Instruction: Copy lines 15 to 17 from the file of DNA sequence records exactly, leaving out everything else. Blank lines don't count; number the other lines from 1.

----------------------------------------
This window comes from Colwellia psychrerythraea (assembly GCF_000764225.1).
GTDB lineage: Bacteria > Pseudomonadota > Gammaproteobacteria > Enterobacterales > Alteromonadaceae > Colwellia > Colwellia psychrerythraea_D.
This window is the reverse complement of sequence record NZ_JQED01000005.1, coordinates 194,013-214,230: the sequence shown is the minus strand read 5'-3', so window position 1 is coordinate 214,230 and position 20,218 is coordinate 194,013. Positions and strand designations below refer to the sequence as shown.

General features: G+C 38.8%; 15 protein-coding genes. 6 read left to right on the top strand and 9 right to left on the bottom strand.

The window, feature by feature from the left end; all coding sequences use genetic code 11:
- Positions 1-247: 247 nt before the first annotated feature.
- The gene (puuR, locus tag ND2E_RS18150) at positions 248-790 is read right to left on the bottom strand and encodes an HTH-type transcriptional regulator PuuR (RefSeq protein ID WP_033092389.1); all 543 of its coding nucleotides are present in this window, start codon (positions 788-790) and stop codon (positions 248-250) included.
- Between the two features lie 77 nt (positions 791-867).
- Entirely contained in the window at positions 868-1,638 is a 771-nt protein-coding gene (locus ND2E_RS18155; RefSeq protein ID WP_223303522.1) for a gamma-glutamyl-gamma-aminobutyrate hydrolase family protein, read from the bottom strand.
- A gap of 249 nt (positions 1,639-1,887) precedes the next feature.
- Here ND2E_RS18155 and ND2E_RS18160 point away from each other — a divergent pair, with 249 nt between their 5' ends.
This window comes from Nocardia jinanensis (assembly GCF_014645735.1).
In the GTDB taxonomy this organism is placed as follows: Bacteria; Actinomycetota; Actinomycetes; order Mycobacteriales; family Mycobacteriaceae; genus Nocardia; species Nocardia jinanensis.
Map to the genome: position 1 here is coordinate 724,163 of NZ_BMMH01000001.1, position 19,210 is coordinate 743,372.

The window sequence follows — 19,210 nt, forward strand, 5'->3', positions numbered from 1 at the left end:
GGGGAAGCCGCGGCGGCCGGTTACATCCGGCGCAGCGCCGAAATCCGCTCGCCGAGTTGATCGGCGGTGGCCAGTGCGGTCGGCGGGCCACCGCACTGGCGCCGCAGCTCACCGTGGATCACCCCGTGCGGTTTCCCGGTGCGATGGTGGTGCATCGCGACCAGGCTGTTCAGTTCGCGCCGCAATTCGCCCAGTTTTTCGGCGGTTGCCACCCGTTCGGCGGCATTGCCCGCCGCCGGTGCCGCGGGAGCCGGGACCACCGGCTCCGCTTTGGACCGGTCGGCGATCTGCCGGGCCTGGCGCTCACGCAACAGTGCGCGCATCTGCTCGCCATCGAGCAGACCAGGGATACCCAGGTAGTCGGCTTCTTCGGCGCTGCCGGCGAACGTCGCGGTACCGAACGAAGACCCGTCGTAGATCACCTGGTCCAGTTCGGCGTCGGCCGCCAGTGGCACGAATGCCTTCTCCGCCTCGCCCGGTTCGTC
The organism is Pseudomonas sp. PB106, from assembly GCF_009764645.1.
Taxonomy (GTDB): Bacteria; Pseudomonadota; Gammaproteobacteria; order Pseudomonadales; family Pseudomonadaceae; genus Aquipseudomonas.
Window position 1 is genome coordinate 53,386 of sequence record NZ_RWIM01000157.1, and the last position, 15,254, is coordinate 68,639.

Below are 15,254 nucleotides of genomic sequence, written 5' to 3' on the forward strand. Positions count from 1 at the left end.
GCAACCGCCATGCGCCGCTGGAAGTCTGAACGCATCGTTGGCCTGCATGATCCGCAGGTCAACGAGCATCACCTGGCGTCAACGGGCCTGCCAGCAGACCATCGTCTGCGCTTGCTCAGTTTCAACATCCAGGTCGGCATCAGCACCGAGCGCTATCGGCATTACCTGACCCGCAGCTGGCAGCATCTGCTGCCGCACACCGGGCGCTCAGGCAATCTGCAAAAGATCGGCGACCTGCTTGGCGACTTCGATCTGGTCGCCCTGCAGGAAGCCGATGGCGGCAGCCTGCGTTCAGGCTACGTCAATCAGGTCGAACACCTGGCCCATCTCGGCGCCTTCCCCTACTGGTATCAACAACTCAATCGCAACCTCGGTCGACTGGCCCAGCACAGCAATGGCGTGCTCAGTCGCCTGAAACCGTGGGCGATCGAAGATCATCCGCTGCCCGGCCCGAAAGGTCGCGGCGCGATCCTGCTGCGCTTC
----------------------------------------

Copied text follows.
The window sequence follows — 19,210 nt, forward strand, 5'->3', positions numbered from 1 at the left end:
GGGGAAGCCGCGGCGGCCGGTTACATCCGGCGCAGCGCCGAAATCCGCTCGCCGAGTTGATCGGCGGTGGCCAGTGCGGTCGGCGGGCCACCGCACTGGCGCCGCAGCTCACCGTGGATCACCCCGTGCGGTTTCCCGGTGCGATGGTGGTGCATCGCGACCAGGCTGTTCAGTTCGCGCCGCAATTCGCCCAGTTTTTCGGCGGTTGCCACCCGTTCGGCGGCATTGCCCGCCGCCGGTGCCGCGGGAGCCGGGACCACCGGCTCCGCTTTGGACCGGTCGGCGATCTGCCGGGCCTGGCGCTCACGCAACAGTGCGCGCATCTGCTCGCCATCGAGCAGACCAGGGATACCCAGGTAGTCGGCTTCTTCGGCGCTGCCGGCGAACGTCGCGGTACCGAACGAAGACCCGTCGTAGATCACCTGGTCCAGTTCGGCGTCGGCCGCCAGTGGCACGAATGCCTTCTCCGCCTCGCCCGGTTCGTC
The organism is Pseudomonas sp. PB106, from assembly GCF_009764645.1.